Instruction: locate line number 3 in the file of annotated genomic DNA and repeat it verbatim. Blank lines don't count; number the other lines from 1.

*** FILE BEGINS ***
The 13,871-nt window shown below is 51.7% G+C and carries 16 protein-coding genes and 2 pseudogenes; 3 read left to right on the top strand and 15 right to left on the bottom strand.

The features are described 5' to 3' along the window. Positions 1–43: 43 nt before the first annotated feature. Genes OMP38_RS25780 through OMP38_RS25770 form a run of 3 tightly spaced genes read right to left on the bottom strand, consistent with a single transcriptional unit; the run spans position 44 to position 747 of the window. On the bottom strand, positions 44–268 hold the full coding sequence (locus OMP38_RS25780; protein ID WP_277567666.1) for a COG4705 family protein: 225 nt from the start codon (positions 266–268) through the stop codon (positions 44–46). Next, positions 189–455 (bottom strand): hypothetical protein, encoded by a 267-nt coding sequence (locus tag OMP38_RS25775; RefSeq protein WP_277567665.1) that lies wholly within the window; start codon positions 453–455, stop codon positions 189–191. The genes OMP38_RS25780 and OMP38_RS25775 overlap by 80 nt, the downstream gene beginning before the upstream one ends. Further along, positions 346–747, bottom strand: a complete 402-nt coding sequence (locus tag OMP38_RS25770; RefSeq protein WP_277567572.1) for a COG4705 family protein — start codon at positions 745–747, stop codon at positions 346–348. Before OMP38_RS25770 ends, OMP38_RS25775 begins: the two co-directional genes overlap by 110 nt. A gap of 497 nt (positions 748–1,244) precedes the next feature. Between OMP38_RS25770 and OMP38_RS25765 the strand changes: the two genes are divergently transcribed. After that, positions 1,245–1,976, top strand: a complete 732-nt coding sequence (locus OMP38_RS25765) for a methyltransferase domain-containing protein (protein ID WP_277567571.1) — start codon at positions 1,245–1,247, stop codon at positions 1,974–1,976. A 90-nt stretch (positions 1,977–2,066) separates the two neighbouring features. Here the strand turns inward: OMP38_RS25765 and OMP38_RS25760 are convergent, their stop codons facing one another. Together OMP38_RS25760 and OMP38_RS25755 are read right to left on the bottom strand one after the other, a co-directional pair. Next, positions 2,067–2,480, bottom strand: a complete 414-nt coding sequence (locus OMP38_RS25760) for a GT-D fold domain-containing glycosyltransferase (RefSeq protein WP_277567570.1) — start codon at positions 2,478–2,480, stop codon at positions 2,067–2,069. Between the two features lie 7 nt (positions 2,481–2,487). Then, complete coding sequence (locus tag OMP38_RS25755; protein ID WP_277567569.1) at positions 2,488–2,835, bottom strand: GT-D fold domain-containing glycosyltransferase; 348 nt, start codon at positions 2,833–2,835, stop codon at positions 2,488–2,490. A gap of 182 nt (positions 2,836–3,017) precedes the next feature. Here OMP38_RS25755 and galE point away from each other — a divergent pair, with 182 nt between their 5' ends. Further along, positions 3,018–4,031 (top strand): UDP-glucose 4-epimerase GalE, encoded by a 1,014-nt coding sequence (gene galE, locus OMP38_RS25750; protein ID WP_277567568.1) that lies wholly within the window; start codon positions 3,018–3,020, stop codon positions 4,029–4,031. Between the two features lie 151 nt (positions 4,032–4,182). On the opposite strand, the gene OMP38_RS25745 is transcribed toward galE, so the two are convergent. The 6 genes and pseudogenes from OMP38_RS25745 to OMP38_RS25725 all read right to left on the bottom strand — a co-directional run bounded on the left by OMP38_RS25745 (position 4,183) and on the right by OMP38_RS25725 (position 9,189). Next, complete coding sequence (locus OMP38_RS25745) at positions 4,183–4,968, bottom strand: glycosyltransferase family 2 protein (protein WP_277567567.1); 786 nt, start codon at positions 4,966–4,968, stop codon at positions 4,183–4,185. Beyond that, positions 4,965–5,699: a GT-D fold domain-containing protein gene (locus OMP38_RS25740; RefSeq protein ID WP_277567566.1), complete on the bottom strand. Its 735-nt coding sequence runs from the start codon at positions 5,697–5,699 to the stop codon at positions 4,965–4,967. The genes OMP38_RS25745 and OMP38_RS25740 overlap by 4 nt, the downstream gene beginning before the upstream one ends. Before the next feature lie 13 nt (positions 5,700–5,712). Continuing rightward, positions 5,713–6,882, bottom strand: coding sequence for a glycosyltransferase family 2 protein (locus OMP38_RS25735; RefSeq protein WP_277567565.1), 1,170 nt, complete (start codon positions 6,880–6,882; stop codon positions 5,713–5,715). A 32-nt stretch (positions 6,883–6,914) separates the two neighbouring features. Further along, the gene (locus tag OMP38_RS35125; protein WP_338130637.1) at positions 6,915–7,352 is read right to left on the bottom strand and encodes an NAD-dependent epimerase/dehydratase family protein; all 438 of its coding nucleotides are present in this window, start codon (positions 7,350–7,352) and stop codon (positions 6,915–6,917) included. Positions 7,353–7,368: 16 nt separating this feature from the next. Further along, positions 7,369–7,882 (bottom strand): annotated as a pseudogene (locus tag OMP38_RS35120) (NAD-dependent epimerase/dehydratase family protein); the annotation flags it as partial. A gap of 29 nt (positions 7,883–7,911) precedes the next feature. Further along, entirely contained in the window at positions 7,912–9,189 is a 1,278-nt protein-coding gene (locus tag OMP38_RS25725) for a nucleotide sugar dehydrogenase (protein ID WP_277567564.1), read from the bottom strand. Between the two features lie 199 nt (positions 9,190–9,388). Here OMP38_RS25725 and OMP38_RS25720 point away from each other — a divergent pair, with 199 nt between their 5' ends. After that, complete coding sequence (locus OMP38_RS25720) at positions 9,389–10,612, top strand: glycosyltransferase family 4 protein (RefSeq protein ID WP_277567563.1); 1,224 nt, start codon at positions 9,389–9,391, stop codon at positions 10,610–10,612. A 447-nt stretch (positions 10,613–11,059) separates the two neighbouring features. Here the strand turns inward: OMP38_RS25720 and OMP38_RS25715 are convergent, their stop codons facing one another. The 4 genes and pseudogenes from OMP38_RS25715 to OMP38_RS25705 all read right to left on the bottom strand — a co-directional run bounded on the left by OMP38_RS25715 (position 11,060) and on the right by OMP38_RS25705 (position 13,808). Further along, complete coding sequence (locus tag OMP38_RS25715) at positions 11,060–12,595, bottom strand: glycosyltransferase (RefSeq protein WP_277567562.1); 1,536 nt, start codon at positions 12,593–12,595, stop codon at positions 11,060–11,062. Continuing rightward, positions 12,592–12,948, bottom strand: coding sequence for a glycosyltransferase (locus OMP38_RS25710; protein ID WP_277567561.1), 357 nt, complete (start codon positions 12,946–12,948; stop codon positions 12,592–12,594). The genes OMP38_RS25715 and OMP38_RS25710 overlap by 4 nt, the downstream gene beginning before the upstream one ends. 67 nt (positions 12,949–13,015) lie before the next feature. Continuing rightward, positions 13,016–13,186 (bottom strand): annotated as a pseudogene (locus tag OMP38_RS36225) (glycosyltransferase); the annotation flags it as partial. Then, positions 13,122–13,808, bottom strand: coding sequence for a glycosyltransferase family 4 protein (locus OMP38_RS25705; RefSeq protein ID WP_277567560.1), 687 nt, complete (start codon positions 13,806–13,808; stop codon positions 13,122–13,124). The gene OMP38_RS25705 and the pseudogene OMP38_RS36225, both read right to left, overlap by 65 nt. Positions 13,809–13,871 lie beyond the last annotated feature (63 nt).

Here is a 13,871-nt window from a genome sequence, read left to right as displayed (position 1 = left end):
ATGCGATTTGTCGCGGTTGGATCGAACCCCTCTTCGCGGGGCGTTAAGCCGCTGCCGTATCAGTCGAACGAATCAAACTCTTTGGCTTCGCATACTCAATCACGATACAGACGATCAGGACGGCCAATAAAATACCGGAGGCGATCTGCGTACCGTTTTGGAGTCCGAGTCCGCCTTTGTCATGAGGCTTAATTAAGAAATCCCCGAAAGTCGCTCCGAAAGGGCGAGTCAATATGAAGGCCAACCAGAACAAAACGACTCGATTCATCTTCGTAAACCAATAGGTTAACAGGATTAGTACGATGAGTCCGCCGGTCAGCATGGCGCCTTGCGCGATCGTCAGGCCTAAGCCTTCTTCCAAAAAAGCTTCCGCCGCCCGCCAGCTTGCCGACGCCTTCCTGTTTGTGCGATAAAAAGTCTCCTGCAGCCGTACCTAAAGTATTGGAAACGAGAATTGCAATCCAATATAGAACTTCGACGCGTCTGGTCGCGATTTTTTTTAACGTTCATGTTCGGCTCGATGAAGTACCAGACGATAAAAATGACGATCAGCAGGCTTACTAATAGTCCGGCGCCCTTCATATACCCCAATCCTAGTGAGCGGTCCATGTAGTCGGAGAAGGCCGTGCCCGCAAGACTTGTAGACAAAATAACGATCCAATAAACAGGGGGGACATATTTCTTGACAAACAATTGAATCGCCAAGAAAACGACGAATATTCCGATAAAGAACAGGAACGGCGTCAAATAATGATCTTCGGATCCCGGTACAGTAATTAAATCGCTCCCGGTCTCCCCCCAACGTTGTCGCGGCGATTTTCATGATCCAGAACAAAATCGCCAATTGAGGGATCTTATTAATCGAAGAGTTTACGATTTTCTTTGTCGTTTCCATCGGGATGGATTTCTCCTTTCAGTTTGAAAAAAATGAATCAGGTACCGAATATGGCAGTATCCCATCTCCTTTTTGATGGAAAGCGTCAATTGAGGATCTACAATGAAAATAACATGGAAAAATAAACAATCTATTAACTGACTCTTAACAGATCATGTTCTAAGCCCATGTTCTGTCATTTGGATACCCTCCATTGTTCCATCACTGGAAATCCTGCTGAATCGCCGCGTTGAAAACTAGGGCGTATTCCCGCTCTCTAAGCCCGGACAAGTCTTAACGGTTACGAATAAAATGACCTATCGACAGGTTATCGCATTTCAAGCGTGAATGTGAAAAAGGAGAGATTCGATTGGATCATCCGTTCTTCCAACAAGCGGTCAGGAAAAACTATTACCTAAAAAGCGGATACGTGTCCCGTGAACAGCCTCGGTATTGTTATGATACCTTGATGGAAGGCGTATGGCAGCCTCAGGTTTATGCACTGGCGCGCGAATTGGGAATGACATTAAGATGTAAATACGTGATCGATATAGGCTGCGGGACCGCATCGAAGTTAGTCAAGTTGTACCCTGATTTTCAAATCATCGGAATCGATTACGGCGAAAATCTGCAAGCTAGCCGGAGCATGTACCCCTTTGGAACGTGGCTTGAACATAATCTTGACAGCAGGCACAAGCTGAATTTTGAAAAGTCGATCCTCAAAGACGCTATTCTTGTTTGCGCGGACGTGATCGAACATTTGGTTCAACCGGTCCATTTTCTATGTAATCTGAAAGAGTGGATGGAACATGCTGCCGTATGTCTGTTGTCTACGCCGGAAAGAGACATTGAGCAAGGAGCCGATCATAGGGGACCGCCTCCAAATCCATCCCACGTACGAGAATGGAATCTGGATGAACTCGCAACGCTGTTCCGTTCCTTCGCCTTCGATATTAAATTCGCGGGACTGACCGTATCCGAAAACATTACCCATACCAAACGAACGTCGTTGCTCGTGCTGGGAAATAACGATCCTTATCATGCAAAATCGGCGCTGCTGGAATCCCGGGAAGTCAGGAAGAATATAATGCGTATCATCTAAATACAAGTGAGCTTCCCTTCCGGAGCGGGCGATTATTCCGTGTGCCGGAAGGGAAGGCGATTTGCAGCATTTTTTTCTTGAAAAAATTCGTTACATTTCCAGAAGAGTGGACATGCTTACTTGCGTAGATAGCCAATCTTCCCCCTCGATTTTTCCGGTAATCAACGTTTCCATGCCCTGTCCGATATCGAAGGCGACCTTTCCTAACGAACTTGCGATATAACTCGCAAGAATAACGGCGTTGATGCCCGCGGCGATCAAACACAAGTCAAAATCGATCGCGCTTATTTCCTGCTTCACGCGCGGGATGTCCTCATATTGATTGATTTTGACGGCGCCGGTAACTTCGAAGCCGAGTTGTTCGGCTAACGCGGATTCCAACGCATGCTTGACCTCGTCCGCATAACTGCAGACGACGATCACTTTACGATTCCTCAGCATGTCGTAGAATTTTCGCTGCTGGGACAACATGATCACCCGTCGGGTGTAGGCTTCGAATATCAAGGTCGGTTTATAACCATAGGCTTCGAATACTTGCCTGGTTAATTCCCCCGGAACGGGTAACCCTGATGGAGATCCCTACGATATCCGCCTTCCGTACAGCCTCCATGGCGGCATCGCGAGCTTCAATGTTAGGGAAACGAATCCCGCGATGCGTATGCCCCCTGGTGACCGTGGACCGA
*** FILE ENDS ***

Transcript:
Here is a 13,871-nt window from a genome sequence, read left to right as displayed (position 1 = left end):